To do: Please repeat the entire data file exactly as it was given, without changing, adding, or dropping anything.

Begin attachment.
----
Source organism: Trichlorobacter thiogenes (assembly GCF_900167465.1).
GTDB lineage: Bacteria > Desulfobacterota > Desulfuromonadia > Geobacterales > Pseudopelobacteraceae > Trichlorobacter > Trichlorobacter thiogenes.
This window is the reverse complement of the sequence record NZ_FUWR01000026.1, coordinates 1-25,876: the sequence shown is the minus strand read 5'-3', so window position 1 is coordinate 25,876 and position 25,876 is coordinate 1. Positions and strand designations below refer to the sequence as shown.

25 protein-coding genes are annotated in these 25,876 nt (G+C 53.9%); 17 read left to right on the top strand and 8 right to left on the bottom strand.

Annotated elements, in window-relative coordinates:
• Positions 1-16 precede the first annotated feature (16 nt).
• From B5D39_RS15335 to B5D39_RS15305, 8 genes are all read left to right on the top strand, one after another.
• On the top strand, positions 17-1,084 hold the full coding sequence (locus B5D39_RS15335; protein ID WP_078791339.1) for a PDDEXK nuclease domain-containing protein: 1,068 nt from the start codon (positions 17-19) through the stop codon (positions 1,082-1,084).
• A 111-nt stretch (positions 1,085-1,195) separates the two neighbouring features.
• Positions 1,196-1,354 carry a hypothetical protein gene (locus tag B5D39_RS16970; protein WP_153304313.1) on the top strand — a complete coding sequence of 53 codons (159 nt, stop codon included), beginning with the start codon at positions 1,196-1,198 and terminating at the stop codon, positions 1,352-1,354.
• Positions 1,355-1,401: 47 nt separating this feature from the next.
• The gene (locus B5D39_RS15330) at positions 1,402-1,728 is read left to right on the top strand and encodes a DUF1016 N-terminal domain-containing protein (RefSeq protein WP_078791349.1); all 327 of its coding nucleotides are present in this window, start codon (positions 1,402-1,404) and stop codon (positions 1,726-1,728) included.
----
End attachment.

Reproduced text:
Source organism: Trichlorobacter thiogenes (assembly GCF_900167465.1).
GTDB lineage: Bacteria > Desulfobacterota > Desulfuromonadia > Geobacterales > Pseudopelobacteraceae > Trichlorobacter > Trichlorobacter thiogenes.
This window is the reverse complement of the sequence record NZ_FUWR01000026.1, coordinates 1-25,876: the sequence shown is the minus strand read 5'-3', so window position 1 is coordinate 25,876 and position 25,876 is coordinate 1. Positions and strand designations below refer to the sequence as shown.

25 protein-coding genes are annotated in these 25,876 nt (G+C 53.9%); 17 read left to right on the top strand and 8 right to left on the bottom strand.

Annotated elements, in window-relative coordinates:
• Positions 1-16 precede the first annotated feature (16 nt).
• From B5D39_RS15335 to B5D39_RS15305, 8 genes are all read left to right on the top strand, one after another.
• On the top strand, positions 17-1,084 hold the full coding sequence (locus B5D39_RS15335; protein ID WP_078791339.1) for a PDDEXK nuclease domain-containing protein: 1,068 nt from the start codon (positions 17-19) through the stop codon (positions 1,082-1,084).
• A 111-nt stretch (positions 1,085-1,195) separates the two neighbouring features.
• Positions 1,196-1,354 carry a hypothetical protein gene (locus tag B5D39_RS16970; protein WP_153304313.1) on the top strand — a complete coding sequence of 53 codons (159 nt, stop codon included), beginning with the start codon at positions 1,196-1,198 and terminating at the stop codon, positions 1,352-1,354.
• Positions 1,355-1,401: 47 nt separating this feature from the next.
• The gene (locus B5D39_RS15330) at positions 1,402-1,728 is read left to right on the top strand and encodes a DUF1016 N-terminal domain-containing protein (RefSeq protein WP_078791349.1); all 327 of its coding nucleotides are present in this window, start codon (positions 1,402-1,404) and stop codon (positions 1,726-1,728) included.